BP’s 2010 Gulf of Mexico spill is still affecting the lives of many Americans, particularly the tens of thousands that have not settled lawsuits with the company. Yet the company has bounced back from the billions it lost in the wake of the spill.
BP announced that its 2011 profit totaled $26 billion, a 114 percent jump from the year before, when the company’s “failure of supervision and accountability” caused the worst oil spill in U.S. history. As the company prepares for its upcoming trial, let’s take a look at how BP has made out after the Deepwater Horizon disaster:
- BP earned $3 million every hour in 2011. Its fourth-quarter profits reached $7.69 billion, which is up 38 percent from 2010.
- The company is sitting on another $14 billion in cash.
- The company continues to scale back its production in the wake of the spill, producing 10 percent less than 2010 levels.
- BP contributions to federal candidates totaled more than $98,000 in 2011, with more than half (65 percent) to Republican candidates.
- BP spent $8 million lobbying Congress in 2011, down from the record $15 million the company lobbied in 2009 – one year before the oil disaster.
- For every dollar the big five oil companies use in lobbying, they effectively receive $30 in subsidies. This could mean BP potentially gained up to $243 million in subsidies, although the exact amount for an individual company is undisclosed.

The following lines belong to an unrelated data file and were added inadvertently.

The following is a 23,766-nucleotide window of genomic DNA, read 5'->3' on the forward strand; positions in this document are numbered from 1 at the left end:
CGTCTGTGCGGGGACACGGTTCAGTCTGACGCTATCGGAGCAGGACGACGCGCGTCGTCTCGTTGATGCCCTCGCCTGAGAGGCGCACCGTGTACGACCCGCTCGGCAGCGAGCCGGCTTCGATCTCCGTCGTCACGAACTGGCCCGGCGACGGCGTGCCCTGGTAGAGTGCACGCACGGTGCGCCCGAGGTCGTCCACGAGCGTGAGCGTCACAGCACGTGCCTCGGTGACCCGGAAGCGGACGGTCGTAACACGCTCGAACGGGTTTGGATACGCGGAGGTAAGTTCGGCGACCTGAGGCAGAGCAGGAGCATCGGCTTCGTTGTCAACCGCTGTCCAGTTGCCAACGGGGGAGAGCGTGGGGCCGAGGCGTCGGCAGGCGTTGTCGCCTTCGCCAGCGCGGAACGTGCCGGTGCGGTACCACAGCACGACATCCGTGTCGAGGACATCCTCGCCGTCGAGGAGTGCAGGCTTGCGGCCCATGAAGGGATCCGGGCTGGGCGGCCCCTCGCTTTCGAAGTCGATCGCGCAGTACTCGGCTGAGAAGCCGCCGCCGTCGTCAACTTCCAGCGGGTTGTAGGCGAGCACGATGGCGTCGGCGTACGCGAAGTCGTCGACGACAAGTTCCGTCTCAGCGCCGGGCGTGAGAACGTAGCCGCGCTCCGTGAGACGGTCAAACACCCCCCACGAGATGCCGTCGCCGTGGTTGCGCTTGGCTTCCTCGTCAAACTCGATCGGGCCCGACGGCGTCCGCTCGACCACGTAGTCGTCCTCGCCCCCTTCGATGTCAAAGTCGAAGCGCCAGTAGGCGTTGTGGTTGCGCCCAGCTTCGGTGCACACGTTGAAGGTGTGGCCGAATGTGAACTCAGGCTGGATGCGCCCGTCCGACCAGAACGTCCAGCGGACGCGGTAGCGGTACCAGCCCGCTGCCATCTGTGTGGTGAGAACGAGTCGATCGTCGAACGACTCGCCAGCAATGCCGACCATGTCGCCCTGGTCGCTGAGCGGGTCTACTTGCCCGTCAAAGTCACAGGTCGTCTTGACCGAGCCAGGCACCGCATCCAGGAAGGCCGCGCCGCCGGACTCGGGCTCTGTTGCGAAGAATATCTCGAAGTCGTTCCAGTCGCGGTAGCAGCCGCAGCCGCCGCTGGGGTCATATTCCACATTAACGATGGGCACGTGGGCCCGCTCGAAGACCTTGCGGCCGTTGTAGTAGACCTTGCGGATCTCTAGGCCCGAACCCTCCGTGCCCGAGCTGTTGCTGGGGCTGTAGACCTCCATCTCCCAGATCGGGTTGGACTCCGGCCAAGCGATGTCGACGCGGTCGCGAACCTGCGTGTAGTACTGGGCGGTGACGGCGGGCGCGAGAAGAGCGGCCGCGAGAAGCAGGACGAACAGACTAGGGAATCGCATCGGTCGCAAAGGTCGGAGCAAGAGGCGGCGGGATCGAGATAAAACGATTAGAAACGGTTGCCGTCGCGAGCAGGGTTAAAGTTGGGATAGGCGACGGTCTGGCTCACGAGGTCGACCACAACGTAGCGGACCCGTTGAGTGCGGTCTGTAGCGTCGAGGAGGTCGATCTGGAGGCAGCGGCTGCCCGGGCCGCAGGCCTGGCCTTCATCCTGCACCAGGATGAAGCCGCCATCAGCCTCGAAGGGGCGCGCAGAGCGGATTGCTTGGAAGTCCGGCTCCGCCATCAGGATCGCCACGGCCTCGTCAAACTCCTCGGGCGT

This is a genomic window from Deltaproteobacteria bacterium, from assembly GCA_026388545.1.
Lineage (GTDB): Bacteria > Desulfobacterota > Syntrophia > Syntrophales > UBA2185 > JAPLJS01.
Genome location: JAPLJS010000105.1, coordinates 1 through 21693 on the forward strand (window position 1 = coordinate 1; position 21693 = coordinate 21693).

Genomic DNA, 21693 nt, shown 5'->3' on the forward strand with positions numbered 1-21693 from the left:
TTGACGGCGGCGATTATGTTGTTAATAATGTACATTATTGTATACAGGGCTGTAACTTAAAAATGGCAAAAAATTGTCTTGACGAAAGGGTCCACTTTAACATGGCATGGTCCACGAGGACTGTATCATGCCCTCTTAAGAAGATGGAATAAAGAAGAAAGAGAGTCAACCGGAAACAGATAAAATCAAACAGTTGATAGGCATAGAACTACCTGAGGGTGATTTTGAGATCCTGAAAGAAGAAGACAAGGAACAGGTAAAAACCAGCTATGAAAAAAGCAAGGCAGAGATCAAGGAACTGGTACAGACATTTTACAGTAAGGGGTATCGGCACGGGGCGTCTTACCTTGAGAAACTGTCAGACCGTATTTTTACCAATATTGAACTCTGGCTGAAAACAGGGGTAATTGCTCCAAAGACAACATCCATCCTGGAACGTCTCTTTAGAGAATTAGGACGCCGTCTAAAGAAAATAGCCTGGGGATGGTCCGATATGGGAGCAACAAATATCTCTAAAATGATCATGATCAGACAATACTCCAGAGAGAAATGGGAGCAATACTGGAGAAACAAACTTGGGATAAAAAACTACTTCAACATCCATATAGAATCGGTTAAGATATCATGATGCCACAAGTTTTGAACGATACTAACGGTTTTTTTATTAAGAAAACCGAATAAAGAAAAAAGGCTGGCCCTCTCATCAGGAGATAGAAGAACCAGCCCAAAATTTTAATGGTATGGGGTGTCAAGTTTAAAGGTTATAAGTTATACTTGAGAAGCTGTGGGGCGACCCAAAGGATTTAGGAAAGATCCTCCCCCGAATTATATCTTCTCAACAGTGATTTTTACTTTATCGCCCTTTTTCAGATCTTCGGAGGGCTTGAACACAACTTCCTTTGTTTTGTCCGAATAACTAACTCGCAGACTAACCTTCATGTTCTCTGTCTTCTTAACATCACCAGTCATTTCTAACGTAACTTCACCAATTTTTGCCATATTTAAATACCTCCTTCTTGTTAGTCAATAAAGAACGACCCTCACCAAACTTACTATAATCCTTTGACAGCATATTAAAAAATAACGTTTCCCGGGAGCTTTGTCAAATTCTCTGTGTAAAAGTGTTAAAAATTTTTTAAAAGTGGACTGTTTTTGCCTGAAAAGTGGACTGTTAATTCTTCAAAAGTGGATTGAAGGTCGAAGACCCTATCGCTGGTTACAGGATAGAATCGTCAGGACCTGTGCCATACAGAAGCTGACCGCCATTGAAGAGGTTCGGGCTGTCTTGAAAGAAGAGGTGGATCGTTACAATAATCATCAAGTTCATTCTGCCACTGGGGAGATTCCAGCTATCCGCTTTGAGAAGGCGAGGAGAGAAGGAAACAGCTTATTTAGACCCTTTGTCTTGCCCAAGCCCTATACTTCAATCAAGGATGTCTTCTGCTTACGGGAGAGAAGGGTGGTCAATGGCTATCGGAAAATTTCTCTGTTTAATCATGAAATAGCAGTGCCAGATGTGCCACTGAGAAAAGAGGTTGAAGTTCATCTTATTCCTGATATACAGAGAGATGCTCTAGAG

- In the third quarter, BP’s Bob Dudley announced the company had reached a “definite turning point” of boosted profits. However, nearly two years following the Deepwater Horizon disaster, BP has still only paid $7.8 billion of the $20 billion fund they created to compensate individuals and businesses for losses incurred by the spill.
- In order to pay the $40 billion cleanup costs and additional penalties, the company has committed to selling $38 billion worth of assets before 2014.
Despite being found “ultimately responsible” for the most devastating oil spill this nation has ever seen, BP has spent millions lobbying on bills that would speed offshore drilling and leases. This includes filing a total 24 reports on bills undermining safety regulation in the Gulf of Mexico, H.R. 1231 “Reversing President Obama’s Offshore Moratorium Act” and H.R. 1229 “Putting the Gulf of Mexico Back to Work Act.”
At the time, Interior Secretary Ken Salazar accused House Republicans of having “amnesia” about the oil spill. No doubt the total $137 billion profits in 2011 for the five big oil companies had something to do with it.
About the Author
Rebecca Leber is a research assistant for the ThinkProgress war room. She graduated from the University of Rochester and holds a B.A. in political science and English with a minor in economics. Previously, she interned at ThinkProgress and blogged for a millennial website called PolicyMic. While in college, she was managing editor of the campus newspaper and held internships with an opinion polling firm and a N.Y. Assemblymember. Rebecca is originally from New York.